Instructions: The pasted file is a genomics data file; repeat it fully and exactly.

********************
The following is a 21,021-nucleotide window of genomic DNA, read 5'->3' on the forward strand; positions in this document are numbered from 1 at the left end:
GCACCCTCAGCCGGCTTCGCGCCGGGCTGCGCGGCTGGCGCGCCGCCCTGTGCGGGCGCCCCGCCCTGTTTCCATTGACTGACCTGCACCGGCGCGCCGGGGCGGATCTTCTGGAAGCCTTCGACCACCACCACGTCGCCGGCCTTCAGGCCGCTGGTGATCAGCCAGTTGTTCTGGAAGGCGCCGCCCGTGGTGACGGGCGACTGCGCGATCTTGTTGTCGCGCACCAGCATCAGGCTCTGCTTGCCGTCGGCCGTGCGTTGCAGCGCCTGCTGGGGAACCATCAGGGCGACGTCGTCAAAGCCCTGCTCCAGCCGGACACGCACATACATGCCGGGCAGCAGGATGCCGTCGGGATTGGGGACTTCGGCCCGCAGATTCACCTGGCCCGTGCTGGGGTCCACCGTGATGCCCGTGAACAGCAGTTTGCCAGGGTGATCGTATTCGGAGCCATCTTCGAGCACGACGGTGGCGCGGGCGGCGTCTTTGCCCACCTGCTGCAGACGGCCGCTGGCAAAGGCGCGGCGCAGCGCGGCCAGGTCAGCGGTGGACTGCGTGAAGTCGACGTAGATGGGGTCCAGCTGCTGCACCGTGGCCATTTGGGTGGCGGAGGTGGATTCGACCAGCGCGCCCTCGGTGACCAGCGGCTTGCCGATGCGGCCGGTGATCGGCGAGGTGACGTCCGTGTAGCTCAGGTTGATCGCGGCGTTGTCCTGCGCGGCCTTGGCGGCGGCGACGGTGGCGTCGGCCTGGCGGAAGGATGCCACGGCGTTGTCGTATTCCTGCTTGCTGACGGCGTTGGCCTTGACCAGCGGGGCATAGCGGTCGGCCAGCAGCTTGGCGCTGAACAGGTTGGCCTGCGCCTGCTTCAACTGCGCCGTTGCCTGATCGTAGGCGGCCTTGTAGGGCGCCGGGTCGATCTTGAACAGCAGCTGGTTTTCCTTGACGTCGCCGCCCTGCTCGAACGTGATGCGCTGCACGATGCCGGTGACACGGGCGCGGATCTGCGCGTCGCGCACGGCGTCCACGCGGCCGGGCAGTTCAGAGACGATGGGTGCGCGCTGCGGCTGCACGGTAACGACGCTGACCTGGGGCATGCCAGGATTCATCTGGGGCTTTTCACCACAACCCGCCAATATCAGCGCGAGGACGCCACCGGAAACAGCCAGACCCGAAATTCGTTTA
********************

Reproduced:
The following is a 21,021-nucleotide window of genomic DNA, read 5'->3' on the forward strand; positions in this document are numbered from 1 at the left end:
GCACCCTCAGCCGGCTTCGCGCCGGGCTGCGCGGCTGGCGCGCCGCCCTGTGCGGGCGCCCCGCCCTGTTTCCATTGACTGACCTGCACCGGCGCGCCGGGGCGGATCTTCTGGAAGCCTTCGACCACCACCACGTCGCCGGCCTTCAGGCCGCTGGTGATCAGCCAGTTGTTCTGGAAGGCGCCGCCCGTGGTGACGGGCGACTGCGCGATCTTGTTGTCGCGCACCAGCATCAGGCTCTGCTTGCCGTCGGCCGTGCGTTGCAGCGCCTGCTGGGGAACCATCAGGGCGACGTCGTCAAAGCCCTGCTCCAGCCGGACACGCACATACATGCCGGGCAGCAGGATGCCGTCGGGATTGGGGACTTCGGCCCGCAGATTCACCTGGCCCGTGCTGGGGTCCACCGTGATGCCCGTGAACAGCAGTTTGCCAGGGTGATCGTATTCGGAGCCATCTTCGAGCACGACGGTGGCGCGGGCGGCGTCTTTGCCCACCTGCTGCAGACGGCCGCTGGCAAAGGCGCGGCGCAGCGCGGCCAGGTCAGCGGTGGACTGCGTGAAGTCGACGTAGATGGGGTCCAGCTGCTGCACCGTGGCCATTTGGGTGGCGGAGGTGGATTCGACCAGCGCGCCCTCGGTGACCAGCGGCTTGCCGATGCGGCCGGTGATCGGCGAGGTGACGTCCGTGTAGCTCAGGTTGATCGCGGCGTTGTCCTGCGCGGCCTTGGCGGCGGCGACGGTGGCGTCGGCCTGGCGGAAGGATGCCACGGCGTTGTCGTATTCCTGCTTGCTGACGGCGTTGGCCTTGACCAGCGGGGCATAGCGGTCGGCCAGCAGCTTGGCGCTGAACAGGTTGGCCTGCGCCTGCTTCAACTGCGCCGTTGCCTGATCGTAGGCGGCCTTGTAGGGCGCCGGGTCGATCTTGAACAGCAGCTGGTTTTCCTTGACGTCGCCGCCCTGCTCGAACGTGATGCGCTGCACGATGCCGGTGACACGGGCGCGGATCTGCGCGTCGCGCACGGCGTCCACGCGGCCGGGCAGTTCAGAGACGATGGGTGCGCGCTGCGGCTGCACGGTAACGACGCTGACCTGGGGCATGCCAGGATTCATCTGGGGCTTTTCACCACAACCCGCCAATATCAGCGCGAGGACGCCACCGGAAACAGCCAGACCCGAAATTCGTTTA